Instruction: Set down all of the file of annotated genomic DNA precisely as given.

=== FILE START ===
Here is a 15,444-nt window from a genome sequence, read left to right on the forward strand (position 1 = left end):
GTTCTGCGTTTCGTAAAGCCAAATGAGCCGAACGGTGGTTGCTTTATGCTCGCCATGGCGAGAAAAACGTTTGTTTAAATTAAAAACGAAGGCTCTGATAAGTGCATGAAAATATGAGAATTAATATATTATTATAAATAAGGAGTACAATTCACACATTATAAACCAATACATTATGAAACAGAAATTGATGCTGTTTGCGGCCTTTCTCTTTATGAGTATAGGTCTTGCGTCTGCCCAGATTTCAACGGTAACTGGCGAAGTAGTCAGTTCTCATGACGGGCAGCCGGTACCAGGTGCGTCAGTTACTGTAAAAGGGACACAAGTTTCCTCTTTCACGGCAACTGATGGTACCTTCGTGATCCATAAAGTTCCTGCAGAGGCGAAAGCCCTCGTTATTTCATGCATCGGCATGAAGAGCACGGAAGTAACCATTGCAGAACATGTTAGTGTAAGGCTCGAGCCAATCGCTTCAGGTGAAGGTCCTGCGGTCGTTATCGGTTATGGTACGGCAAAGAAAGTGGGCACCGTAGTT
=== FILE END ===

Here is a 15,444-nt window from a genome sequence, read left to right on the forward strand (position 1 = left end):
GTTCTGCGTTTCGTAAAGCCAAATGAGCCGAACGGTGGTTGCTTTATGCTCGCCATGGCGAGAAAAACGTTTGTTTAAATTAAAAACGAAGGCTCTGATAAGTGCATGAAAATATGAGAATTAATATATTATTATAAATAAGGAGTACAATTCACACATTATAAACCAATACATTATGAAACAGAAATTGATGCTGTTTGCGGCCTTTCTCTTTATGAGTATAGGTCTTGCGTCTGCCCAGATTTCAACGGTAACTGGCGAAGTAGTCAGTTCTCATGACGGGCAGCCGGTACCAGGTGCGTCAGTTACTGTAAAAGGGACACAAGTTTCCTCTTTCACGGCAACTGATGGTACCTTCGTGATCCATAAAGTTCCTGCAGAGGCGAAAGCCCTCGTTATTTCATGCATCGGCATGAAGAGCACGGAAGTAACCATTGCAGAACATGTTAGTGTAAGGCTCGAGCCAATCGCTTCAGGTGAAGGTCCTGCGGTCGTTATCGGTTATGGTACGGCAAAGAAAGTGGGCACCGTAGTT